News & Commentary

June 4, 2024

John Fry

John Fry is a student at Harvard Law School.

In today’s news and commentary, Compass Coffee workers seek to unionize; UCSD workers are the latest to strike in California; and a massive strike shutters infrastructure in Nigeria.

Washington, D.C.-based Compass Coffee is the latest food service chain to see a wave of union efforts, as employees at seven stores have announced their intent to unionize. The workers are seeking the representation of Workers United, an SEIU affiliate which represents Starbucks workers through Starbucks Workers United. Key demands include the reinstatement of tipping as well as increased benefits and more predictable scheduling. Meanwhile, Workers United and Starbucks have announced that they have made significant progress towards a deal governing terms including just cause termination protections for workers at the hundreds of unionized Starbucks stores.

University of California San Diego academic workers are the latest to walk off the job in the UC system, as the UAW-represented workers protest the schools’ handling of pro-Palestinian campus protests. As Gil covered on Sunday, the teaching assistants, researchers, and other workers are disrupting final exams on California campuses in order to voice their displeasure with universities’ cooperation with police, discipline of protesting students, and investments in weapons manufacturers and other entities linked to the Gaza conflict. While the rolling strike is inspired by UAW’s “stand up strike” at Detroit’s “big three” automakers last year, the UC system has argued that the strikes are unlawful because they are not sufficiently linked to working conditions.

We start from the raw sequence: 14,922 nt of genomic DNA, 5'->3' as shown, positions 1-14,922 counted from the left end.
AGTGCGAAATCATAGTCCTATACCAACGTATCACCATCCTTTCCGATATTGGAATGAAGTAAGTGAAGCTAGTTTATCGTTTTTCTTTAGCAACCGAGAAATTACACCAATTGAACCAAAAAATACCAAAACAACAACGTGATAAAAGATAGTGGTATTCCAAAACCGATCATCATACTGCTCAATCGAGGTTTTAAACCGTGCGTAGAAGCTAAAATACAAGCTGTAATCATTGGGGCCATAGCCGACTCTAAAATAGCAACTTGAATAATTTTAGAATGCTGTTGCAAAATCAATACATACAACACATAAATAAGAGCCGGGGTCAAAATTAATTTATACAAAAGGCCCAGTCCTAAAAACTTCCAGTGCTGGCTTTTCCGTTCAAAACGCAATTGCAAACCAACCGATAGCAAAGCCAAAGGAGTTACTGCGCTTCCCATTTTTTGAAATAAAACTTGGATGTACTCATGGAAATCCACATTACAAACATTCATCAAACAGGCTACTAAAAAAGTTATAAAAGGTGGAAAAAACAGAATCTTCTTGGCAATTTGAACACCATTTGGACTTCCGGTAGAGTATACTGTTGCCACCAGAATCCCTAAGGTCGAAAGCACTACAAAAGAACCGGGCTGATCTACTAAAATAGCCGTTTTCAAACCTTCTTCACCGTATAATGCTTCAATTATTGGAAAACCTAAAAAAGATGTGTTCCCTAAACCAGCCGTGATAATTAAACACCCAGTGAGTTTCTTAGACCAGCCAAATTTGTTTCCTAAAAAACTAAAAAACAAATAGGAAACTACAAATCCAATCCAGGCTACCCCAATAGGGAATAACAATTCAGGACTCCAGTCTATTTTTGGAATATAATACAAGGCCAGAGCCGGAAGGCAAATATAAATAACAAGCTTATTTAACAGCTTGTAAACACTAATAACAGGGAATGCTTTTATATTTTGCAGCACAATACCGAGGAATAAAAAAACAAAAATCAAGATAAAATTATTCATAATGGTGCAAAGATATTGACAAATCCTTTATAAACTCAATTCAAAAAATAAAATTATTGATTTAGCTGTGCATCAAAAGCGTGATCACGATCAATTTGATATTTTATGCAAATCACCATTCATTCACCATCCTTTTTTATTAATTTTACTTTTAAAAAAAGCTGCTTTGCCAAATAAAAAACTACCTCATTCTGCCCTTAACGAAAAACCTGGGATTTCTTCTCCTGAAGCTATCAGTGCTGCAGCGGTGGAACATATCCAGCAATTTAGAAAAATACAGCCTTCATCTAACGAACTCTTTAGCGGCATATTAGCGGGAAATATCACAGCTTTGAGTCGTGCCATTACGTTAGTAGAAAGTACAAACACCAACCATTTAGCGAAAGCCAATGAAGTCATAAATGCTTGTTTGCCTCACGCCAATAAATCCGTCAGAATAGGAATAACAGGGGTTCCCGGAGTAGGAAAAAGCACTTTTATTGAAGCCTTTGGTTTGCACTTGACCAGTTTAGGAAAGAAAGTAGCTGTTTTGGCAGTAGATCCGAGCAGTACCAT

Key infrastructure is shutting down in Nigeria as the country’s labor unions are on strike in pursuit of wage increases to keep pace with blistering inflation. Electricity is currently unavailable and airports are shuttered across the country, as government workers are demanding salary raises to keep pace with price increases in key sectors like fuel. While the government has attempted to restore electricity, the unions were able to block the replacement workers from accessing crucial power stations. The workers are decrying what they call “starvation wages,” and this is their fourth major strike since President Bola Tinubu came into office.

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